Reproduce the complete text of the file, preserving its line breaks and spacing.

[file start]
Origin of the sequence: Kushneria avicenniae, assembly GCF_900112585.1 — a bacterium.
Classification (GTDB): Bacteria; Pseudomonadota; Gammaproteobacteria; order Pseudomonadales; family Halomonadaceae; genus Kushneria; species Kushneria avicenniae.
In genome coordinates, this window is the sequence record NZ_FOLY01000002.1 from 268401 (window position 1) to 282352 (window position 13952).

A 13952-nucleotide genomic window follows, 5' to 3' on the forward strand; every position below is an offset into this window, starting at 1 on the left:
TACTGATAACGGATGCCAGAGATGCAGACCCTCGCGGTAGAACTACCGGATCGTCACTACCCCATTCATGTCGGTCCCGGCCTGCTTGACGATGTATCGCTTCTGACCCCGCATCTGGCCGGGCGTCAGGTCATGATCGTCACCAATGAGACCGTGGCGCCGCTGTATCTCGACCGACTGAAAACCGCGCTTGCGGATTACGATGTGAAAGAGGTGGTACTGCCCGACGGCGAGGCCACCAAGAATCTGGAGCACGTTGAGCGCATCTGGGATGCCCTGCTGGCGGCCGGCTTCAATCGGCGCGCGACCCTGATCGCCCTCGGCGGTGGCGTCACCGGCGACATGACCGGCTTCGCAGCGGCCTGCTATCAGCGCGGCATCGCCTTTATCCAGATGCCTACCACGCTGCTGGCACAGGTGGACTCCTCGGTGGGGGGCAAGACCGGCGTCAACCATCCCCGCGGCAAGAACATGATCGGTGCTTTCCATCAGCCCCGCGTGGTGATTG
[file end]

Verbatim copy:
Origin of the sequence: Kushneria avicenniae, assembly GCF_900112585.1 — a bacterium.
Classification (GTDB): Bacteria; Pseudomonadota; Gammaproteobacteria; order Pseudomonadales; family Halomonadaceae; genus Kushneria; species Kushneria avicenniae.
In genome coordinates, this window is the sequence record NZ_FOLY01000002.1 from 268401 (window position 1) to 282352 (window position 13952).

A 13952-nucleotide genomic window follows, 5' to 3' on the forward strand; every position below is an offset into this window, starting at 1 on the left:
TACTGATAACGGATGCCAGAGATGCAGACCCTCGCGGTAGAACTACCGGATCGTCACTACCCCATTCATGTCGGTCCCGGCCTGCTTGACGATGTATCGCTTCTGACCCCGCATCTGGCCGGGCGTCAGGTCATGATCGTCACCAATGAGACCGTGGCGCCGCTGTATCTCGACCGACTGAAAACCGCGCTTGCGGATTACGATGTGAAAGAGGTGGTACTGCCCGACGGCGAGGCCACCAAGAATCTGGAGCACGTTGAGCGCATCTGGGATGCCCTGCTGGCGGCCGGCTTCAATCGGCGCGCGACCCTGATCGCCCTCGGCGGTGGCGTCACCGGCGACATGACCGGCTTCGCAGCGGCCTGCTATCAGCGCGGCATCGCCTTTATCCAGATGCCTACCACGCTGCTGGCACAGGTGGACTCCTCGGTGGGGGGCAAGACCGGCGTCAACCATCCCCGCGGCAAGAACATGATCGGTGCTTTCCATCAGCCCCGCGTGGTGATTG